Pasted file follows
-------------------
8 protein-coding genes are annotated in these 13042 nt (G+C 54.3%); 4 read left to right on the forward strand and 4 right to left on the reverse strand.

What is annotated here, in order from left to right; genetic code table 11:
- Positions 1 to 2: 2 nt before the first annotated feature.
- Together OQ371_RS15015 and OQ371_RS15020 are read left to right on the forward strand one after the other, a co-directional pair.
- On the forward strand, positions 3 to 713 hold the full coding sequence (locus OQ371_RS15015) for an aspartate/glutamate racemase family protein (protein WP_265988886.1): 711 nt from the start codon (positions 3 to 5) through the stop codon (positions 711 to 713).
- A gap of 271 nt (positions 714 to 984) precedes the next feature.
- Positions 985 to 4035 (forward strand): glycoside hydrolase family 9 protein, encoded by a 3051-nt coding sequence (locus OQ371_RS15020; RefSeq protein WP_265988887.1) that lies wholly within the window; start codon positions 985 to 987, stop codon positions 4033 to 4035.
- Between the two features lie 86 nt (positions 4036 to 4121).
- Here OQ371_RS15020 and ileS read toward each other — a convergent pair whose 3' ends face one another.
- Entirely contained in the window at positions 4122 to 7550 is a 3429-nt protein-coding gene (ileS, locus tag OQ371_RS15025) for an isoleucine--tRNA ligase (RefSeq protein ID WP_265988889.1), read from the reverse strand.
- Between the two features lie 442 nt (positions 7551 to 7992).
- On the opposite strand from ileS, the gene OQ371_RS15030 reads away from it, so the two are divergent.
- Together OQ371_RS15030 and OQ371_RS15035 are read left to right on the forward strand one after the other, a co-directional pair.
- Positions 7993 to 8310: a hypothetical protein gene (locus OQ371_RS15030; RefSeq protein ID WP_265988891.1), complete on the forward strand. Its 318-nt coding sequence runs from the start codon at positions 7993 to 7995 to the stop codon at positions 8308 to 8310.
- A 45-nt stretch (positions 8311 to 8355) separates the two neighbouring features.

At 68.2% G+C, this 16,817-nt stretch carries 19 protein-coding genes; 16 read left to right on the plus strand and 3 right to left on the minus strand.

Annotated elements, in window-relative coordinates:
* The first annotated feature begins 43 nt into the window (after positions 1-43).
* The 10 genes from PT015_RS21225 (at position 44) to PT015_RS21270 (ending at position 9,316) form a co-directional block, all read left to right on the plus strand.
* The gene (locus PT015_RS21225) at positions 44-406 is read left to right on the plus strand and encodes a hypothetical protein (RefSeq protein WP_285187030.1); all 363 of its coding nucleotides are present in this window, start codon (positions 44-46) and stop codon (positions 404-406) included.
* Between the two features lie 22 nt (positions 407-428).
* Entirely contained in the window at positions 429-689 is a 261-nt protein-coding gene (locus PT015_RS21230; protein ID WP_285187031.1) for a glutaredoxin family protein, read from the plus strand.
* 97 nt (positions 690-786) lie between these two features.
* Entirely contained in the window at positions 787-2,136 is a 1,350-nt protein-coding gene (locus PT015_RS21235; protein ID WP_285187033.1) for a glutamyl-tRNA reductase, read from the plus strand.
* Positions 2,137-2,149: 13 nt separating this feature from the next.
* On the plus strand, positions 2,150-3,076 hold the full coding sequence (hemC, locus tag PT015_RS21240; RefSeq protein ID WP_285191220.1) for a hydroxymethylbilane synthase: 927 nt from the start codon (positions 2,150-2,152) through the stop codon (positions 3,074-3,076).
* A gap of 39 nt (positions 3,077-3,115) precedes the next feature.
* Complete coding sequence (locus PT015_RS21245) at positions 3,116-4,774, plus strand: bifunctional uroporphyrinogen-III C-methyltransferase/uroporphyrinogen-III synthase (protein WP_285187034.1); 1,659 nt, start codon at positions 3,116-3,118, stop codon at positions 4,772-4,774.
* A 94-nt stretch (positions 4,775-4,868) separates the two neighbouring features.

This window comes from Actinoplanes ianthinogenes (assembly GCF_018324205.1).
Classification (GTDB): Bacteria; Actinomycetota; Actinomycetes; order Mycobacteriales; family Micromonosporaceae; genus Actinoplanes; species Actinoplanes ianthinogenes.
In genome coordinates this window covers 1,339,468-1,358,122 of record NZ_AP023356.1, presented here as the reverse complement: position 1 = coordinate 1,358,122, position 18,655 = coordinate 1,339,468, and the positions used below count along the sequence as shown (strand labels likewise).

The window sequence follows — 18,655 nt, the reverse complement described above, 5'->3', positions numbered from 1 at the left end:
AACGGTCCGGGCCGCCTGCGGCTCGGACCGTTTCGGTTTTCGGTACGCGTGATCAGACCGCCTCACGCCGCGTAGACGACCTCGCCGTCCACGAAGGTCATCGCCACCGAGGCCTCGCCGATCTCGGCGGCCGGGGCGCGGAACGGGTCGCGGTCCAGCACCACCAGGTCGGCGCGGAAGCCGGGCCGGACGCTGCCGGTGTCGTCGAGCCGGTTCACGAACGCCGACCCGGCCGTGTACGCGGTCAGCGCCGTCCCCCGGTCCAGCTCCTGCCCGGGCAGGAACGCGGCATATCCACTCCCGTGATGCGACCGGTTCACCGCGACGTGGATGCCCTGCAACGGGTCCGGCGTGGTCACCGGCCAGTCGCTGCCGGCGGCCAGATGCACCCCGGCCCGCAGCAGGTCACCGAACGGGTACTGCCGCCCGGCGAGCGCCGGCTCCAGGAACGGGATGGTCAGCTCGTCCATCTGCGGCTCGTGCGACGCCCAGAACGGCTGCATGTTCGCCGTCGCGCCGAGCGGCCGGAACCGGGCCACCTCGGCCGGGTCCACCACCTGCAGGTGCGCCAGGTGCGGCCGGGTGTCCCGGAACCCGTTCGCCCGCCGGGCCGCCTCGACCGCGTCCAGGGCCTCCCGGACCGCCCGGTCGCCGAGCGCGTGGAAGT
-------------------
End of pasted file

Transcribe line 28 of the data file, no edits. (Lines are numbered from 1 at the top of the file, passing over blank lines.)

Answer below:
* Complete coding sequence (locus PT015_RS21245) at positions 3,116-4,774, plus strand: bifunctional uroporphyrinogen-III C-methyltransferase/uroporphyrinogen-III synthase (protein WP_285187034.1); 1,659 nt, start codon at positions 3,116-3,118, stop codon at positions 4,772-4,774.